The recent global recession represented a spectacular failure of unfettered capitalism. We never felt the full force and completeness of that failure because the worst was averted – or rather just delayed – by vast injections of Government bailout money. Capitalism was rescued by good old fashioned Socialist Big Government, and the bill is being sent to we the taxpayers – as the lucky people of Britain just found out.
Congress OKs Wall St. crackdown, consumer guards
Congress on Thursday passed the stiffest restrictions on banks and Wall Street since the Great Depression, clamping down on lending practices and expanding consumer protections to prevent a repeat of the 2008 meltdown that knocked the economy to its knees.
A year in the making and 22 months after the collapse of Lehman Brothers triggered a worldwide panic in credit and other markets, the bill cleared its final hurdle with a 60-39 Senate vote. It now goes to the White House for President Barack Obama’s signature, expected as early as Wednesday.
The law will give the government new powers to break up companies that threaten the economy, create a new agency to guard consumers in their financial transactions and shine a light into shadow financial markets that escaped the oversight of regulators. The vote came on the same day that Goldman Sachs & Co. agreed to pay a record $550 million to settle charges that it misled buyers of mortgage-related investments.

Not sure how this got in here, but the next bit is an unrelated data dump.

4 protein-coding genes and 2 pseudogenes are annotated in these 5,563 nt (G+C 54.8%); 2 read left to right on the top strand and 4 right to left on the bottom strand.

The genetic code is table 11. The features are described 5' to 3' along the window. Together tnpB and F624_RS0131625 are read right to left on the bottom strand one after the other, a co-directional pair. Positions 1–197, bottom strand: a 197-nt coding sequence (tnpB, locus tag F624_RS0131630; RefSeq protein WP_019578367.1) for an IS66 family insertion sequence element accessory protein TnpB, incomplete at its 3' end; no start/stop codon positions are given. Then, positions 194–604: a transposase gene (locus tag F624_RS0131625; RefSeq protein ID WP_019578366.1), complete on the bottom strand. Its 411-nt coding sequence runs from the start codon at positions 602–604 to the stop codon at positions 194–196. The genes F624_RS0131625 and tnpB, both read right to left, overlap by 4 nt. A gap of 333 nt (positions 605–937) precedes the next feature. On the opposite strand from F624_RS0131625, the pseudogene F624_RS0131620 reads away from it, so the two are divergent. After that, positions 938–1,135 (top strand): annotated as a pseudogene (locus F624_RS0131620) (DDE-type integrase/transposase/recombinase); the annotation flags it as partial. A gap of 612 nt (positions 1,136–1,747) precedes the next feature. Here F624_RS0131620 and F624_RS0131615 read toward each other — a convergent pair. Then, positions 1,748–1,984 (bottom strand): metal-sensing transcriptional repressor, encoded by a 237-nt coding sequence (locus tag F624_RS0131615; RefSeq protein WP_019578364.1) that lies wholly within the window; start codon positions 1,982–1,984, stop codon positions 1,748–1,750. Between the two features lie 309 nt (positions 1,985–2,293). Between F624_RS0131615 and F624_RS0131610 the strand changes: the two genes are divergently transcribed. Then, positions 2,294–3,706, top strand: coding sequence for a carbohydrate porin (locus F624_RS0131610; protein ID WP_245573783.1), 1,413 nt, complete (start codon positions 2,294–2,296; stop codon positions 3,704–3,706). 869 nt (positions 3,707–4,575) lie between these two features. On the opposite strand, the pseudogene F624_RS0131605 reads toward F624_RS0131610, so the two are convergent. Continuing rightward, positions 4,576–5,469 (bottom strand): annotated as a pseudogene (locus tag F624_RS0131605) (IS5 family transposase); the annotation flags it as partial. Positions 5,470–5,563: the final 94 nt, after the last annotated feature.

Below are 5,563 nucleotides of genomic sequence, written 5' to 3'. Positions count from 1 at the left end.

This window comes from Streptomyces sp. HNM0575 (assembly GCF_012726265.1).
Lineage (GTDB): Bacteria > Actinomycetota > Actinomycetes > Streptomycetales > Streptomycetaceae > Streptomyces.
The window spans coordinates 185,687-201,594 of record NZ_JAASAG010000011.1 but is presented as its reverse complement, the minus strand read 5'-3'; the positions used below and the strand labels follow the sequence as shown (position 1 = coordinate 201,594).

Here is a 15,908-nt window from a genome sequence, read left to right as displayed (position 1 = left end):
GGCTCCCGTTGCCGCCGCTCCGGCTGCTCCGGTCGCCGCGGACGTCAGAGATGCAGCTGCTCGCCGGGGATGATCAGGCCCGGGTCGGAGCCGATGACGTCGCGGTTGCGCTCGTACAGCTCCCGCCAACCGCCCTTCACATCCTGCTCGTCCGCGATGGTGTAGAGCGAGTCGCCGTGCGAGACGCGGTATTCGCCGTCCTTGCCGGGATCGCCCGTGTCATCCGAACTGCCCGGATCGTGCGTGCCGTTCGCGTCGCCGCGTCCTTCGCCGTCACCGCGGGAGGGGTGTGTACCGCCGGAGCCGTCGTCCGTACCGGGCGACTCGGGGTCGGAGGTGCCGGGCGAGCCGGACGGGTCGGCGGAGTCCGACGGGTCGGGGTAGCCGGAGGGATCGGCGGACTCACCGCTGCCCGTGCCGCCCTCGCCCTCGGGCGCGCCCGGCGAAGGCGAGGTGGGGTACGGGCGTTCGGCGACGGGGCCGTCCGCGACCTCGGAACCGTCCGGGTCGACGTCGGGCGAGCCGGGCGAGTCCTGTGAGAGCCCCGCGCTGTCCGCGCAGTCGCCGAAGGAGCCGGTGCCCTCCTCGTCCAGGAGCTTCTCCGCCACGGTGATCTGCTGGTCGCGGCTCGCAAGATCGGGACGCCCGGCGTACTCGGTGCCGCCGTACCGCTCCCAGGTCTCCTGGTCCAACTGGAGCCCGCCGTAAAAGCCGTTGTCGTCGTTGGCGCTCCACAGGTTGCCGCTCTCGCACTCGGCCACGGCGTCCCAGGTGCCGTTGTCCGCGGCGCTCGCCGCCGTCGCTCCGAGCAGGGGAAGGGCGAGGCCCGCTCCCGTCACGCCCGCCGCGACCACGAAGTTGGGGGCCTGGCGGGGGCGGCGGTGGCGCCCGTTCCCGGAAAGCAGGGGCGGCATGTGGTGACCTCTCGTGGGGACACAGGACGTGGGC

From storefront payday lenders to the biggest banking and investment houses on Wall Street, few players in the financial world are immune to the bill’s reach. Consumer and investor transactions, whether simple debit card swipes or the most complex securities trades, face new safeguards or restrictions.
A powerful council of regulators would be on the lookout for risks across the finance system. Large, failing financial institutions would be liquidated and the costs assessed on their surviving peers. The Federal Reserve is getting new powers while falling under greater congressional scrutiny.
“I’m about to sign Wall Street reform into law, to protect consumers and lay the foundation for a stronger and safer financial system, one that is innovative, creative, competitive and far less prone to panic and collapse,” Obama said. “Unless your business model depends on cutting corners or bilking your customers, you have nothing to fear.” …
Nothing like shutting the barn door after the horse has bolted eh? This legislation won’t undo the damage of the recession, and it won’t prevent the consequent second global round that looks increasingly likely to be heading our way. But it may stop future implosions of the American financial sector, at least for a while. And it represents a huge shift of the pendulum in the debate on the role of regulation, and the ideas of “big” vs. “small” government.